Posted on July 31, 2016
By John Fensterwald
The six California school districts that designed their own school accountability and improvement model are asking the State Board of Education for permission to continue to develop their hybrid system in 2017-18 and beyond. The board will discuss and possibly vote on the proposal at its next meeting in September.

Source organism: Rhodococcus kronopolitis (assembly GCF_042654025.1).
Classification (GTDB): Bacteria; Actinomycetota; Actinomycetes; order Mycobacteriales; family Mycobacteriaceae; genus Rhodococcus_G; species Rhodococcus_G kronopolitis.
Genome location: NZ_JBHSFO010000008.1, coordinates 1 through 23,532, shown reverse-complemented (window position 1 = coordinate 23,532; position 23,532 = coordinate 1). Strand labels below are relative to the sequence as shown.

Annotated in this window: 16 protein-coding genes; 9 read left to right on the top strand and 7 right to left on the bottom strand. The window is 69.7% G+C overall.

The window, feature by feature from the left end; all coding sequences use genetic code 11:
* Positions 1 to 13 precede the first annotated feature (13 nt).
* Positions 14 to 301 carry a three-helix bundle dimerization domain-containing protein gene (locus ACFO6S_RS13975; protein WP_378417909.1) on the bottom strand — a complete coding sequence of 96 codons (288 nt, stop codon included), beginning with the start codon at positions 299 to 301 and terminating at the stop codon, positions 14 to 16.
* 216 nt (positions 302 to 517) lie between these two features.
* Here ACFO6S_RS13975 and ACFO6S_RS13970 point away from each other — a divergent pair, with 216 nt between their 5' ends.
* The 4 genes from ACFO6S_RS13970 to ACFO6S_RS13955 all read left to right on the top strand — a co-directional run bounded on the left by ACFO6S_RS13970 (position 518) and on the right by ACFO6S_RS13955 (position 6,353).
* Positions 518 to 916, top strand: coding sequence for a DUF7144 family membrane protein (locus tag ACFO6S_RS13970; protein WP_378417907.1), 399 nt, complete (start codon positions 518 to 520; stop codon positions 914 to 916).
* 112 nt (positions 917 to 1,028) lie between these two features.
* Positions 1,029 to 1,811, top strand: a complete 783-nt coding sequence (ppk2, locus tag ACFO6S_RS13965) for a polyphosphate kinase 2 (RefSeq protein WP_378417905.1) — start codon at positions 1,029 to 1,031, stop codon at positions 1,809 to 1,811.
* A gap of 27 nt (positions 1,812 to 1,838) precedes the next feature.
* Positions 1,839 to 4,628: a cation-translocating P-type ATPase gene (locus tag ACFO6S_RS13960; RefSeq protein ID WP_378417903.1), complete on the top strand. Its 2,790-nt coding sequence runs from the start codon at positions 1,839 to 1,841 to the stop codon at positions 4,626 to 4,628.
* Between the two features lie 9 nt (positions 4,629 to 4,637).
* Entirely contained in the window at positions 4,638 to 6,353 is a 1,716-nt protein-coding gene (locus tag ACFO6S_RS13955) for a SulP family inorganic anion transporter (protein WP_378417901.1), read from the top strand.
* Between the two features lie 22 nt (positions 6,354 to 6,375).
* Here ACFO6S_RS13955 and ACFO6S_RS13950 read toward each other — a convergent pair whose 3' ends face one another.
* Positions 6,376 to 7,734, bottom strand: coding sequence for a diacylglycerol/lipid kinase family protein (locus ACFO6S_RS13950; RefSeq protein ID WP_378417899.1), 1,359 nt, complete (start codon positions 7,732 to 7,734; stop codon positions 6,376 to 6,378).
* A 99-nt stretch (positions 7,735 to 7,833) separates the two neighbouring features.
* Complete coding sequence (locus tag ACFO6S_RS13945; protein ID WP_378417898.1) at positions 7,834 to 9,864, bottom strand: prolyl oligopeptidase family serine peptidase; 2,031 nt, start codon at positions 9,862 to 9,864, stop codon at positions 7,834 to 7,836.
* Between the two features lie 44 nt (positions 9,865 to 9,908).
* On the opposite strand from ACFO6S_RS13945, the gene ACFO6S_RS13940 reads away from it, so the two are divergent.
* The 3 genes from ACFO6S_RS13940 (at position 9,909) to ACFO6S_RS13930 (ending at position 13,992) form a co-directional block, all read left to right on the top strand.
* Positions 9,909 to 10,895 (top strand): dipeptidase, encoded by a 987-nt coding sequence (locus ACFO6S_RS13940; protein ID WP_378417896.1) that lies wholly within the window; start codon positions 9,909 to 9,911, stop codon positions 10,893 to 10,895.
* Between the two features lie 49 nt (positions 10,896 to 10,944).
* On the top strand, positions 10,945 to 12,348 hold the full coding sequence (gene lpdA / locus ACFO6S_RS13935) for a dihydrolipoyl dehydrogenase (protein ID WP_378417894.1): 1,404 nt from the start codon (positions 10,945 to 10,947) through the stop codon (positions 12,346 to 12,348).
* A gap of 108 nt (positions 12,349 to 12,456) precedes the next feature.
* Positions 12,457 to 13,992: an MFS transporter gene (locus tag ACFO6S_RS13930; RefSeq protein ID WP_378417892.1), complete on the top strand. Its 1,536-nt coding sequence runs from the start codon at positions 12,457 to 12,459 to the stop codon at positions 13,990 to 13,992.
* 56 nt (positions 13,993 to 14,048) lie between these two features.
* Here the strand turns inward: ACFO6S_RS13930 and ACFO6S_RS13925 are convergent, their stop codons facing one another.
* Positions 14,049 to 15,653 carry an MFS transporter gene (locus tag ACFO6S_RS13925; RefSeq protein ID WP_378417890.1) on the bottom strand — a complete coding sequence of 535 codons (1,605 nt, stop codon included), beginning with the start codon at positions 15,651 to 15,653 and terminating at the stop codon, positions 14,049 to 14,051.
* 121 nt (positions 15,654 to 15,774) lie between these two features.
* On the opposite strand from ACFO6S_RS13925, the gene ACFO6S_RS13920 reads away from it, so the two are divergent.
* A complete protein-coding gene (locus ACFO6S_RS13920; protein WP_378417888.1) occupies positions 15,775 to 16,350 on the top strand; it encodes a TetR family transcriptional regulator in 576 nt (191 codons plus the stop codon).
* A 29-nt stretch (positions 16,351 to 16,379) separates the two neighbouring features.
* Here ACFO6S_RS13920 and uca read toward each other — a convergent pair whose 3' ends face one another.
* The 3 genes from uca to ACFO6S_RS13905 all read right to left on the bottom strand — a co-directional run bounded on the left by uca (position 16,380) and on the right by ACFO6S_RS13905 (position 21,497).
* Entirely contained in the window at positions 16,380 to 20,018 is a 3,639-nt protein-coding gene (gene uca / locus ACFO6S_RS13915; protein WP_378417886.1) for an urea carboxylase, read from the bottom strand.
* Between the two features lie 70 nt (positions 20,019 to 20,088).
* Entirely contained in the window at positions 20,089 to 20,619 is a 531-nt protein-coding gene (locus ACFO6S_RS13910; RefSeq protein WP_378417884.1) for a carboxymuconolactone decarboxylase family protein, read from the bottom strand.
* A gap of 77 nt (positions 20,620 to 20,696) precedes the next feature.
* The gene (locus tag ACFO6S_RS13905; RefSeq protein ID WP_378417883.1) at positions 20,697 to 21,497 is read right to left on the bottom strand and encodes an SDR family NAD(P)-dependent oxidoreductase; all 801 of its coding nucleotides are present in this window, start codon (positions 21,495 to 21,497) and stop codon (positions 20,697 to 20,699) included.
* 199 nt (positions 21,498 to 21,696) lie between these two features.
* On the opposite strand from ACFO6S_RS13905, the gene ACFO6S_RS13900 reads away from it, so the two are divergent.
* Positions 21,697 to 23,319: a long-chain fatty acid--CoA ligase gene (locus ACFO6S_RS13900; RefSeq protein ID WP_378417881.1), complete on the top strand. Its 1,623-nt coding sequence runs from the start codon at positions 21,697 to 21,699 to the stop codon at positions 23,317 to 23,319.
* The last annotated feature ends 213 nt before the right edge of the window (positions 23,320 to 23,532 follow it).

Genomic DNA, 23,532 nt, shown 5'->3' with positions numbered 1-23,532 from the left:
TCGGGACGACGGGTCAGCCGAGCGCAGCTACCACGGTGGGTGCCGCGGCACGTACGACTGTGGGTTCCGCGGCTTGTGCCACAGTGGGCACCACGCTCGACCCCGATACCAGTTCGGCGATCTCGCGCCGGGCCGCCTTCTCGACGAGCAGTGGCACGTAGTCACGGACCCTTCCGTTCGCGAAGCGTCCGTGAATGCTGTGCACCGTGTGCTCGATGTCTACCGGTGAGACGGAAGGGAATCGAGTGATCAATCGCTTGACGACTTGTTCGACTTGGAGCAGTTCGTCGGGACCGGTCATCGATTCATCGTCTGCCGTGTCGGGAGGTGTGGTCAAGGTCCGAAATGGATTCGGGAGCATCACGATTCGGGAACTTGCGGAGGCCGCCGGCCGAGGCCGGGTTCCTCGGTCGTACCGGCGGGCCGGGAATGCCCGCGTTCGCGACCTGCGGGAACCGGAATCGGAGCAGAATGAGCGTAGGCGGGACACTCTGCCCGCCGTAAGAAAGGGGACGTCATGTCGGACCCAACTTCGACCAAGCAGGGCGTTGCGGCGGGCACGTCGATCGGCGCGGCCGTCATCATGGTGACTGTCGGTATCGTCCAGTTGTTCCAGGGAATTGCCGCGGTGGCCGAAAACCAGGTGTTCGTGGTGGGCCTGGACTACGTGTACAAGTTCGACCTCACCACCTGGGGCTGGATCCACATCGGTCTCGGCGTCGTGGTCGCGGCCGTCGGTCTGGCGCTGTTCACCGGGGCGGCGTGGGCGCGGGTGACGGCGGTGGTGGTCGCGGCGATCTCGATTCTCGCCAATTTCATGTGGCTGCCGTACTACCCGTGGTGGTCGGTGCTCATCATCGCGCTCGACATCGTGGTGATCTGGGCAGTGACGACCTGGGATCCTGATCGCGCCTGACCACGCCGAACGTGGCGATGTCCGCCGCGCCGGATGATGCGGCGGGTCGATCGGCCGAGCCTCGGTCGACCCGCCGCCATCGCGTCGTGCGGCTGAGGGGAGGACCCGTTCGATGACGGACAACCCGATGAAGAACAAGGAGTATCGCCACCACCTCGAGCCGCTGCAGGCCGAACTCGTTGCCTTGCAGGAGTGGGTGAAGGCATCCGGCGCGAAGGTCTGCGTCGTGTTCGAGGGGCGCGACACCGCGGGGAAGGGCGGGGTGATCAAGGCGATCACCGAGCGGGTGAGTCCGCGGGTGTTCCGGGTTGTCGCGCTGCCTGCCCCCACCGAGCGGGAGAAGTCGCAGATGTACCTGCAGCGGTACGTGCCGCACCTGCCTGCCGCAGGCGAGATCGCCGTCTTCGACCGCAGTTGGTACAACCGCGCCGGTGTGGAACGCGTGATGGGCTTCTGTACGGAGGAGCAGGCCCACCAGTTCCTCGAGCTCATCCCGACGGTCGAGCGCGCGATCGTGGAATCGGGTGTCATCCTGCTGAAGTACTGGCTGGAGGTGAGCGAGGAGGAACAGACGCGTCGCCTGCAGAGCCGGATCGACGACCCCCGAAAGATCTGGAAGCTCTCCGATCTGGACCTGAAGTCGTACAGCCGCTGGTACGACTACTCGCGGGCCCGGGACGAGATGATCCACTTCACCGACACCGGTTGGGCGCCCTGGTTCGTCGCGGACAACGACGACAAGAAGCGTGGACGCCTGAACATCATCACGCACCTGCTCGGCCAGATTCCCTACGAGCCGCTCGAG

The districts have operated through a nonprofit, the California Office to Reform Education, or CORE. They established a School Quality Improvement System under a waiver from funding restrictions and penalties of the federal No Child Left Behind Act that former U.S. Secretary of Education Arne Duncan granted in 2013. But the waiver ended when Congress replaced NCLB with the Every Student Succeeds Act and turned over to the states the job of designing their own new school accountability systems using multiple measures of achievement. CORE and the California State Board of Education have taken that approach.